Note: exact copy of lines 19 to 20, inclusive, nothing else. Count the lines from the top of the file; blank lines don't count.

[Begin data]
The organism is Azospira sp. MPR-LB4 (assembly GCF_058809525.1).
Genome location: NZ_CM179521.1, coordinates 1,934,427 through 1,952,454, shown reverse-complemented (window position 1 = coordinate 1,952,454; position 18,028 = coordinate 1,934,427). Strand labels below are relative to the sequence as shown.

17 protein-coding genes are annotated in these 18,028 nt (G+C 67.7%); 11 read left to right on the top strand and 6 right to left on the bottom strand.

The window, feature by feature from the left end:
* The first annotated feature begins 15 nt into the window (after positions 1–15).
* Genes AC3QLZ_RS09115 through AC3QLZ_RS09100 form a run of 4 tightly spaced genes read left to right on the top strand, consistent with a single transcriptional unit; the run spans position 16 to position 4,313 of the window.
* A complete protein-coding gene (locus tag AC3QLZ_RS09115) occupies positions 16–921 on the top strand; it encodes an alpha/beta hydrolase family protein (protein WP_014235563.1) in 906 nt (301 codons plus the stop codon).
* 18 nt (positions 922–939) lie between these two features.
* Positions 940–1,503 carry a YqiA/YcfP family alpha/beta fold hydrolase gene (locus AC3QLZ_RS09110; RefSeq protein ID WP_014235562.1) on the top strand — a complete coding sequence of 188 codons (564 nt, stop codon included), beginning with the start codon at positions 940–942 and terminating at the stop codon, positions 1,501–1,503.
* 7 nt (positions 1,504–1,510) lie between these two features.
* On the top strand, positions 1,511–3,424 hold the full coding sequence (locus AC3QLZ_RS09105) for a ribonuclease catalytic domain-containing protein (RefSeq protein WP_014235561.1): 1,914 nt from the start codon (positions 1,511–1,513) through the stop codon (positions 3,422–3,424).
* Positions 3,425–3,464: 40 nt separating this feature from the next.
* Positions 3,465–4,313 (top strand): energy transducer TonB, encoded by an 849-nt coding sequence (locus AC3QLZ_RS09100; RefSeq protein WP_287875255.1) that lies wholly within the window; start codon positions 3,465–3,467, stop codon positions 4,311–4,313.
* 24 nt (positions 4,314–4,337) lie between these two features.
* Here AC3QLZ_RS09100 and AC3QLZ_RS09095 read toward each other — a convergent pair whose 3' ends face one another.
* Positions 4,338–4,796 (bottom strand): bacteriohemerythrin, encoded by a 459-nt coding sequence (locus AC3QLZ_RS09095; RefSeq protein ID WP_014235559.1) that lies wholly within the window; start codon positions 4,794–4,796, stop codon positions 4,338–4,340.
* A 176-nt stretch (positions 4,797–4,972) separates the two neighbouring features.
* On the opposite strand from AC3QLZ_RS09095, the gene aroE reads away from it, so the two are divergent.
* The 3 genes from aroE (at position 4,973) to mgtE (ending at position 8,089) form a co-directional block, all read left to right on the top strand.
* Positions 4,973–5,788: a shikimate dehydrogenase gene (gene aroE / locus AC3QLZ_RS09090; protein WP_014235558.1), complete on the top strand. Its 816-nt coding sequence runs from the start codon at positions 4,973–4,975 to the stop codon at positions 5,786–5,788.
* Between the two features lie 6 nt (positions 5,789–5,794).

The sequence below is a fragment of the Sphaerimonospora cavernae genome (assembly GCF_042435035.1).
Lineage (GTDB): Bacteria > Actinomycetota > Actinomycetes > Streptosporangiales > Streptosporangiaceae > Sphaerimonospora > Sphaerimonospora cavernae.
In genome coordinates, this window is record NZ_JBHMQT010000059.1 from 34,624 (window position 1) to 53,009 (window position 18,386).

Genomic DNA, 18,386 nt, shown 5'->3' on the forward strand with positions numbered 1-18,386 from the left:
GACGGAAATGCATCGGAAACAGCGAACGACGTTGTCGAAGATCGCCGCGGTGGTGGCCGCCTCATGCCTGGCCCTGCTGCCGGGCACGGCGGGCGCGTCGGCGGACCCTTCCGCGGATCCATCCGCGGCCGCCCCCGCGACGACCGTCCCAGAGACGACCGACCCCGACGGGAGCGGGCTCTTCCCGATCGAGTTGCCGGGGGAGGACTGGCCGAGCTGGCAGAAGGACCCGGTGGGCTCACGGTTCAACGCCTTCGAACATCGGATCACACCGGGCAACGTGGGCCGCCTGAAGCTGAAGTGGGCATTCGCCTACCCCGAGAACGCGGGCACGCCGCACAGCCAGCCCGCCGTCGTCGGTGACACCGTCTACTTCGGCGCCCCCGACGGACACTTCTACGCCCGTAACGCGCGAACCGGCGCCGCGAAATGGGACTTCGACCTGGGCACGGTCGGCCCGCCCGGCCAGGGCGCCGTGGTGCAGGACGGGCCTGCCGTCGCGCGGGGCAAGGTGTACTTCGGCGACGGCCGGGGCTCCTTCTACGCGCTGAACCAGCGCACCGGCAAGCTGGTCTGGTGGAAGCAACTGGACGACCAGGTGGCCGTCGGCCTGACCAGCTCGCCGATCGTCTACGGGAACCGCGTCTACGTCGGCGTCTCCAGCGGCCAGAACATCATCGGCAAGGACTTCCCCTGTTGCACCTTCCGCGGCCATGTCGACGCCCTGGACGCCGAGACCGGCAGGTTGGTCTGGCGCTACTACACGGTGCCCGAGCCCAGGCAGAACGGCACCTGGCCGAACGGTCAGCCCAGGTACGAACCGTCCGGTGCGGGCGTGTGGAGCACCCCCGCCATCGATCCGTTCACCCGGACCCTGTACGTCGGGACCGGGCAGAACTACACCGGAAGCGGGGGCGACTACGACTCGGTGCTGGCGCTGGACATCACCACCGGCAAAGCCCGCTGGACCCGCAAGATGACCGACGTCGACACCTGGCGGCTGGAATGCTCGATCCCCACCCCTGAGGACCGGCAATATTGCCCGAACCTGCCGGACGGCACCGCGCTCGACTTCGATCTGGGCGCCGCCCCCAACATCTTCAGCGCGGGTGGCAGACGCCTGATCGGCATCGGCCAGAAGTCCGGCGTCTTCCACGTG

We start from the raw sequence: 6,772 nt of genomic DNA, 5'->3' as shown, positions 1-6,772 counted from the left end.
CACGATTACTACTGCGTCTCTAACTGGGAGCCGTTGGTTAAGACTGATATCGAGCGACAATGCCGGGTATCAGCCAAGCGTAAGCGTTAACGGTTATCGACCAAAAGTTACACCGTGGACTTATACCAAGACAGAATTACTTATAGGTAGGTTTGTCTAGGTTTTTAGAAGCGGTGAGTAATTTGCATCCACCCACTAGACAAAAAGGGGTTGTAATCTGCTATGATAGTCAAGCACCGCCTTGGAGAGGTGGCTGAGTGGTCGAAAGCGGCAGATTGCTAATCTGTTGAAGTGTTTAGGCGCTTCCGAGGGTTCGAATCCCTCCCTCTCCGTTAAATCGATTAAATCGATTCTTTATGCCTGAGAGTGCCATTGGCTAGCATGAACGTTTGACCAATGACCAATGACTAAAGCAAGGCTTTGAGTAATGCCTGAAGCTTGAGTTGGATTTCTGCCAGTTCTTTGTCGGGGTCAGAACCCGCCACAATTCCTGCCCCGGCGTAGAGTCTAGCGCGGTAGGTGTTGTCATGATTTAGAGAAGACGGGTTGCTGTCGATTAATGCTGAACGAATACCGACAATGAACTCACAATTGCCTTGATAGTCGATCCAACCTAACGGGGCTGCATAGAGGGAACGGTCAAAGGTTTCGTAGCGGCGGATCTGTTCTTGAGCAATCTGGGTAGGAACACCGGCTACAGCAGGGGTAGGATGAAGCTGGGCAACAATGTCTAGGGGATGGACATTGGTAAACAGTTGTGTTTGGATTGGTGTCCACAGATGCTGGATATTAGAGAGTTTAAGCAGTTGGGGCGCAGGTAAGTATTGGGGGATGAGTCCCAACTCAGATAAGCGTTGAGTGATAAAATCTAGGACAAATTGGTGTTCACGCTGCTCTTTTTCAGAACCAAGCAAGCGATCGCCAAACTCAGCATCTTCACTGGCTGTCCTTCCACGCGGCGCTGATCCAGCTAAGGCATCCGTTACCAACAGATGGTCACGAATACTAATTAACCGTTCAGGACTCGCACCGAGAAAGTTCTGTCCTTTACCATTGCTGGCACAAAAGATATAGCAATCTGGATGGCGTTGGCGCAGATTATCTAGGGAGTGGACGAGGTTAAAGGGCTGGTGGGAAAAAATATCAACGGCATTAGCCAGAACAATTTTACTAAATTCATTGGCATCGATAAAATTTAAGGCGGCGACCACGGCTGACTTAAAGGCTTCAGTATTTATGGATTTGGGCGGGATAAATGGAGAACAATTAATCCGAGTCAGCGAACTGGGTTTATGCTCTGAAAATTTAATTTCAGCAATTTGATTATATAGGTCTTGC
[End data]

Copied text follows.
* The 3 genes from aroE (at position 4,973) to mgtE (ending at position 8,089) form a co-directional block, all read left to right on the top strand.
* Positions 4,973–5,788: a shikimate dehydrogenase gene (gene aroE / locus AC3QLZ_RS09090; protein WP_014235558.1), complete on the top strand. Its 816-nt coding sequence runs from the start codon at positions 4,973–4,975 to the stop codon at positions 5,786–5,788.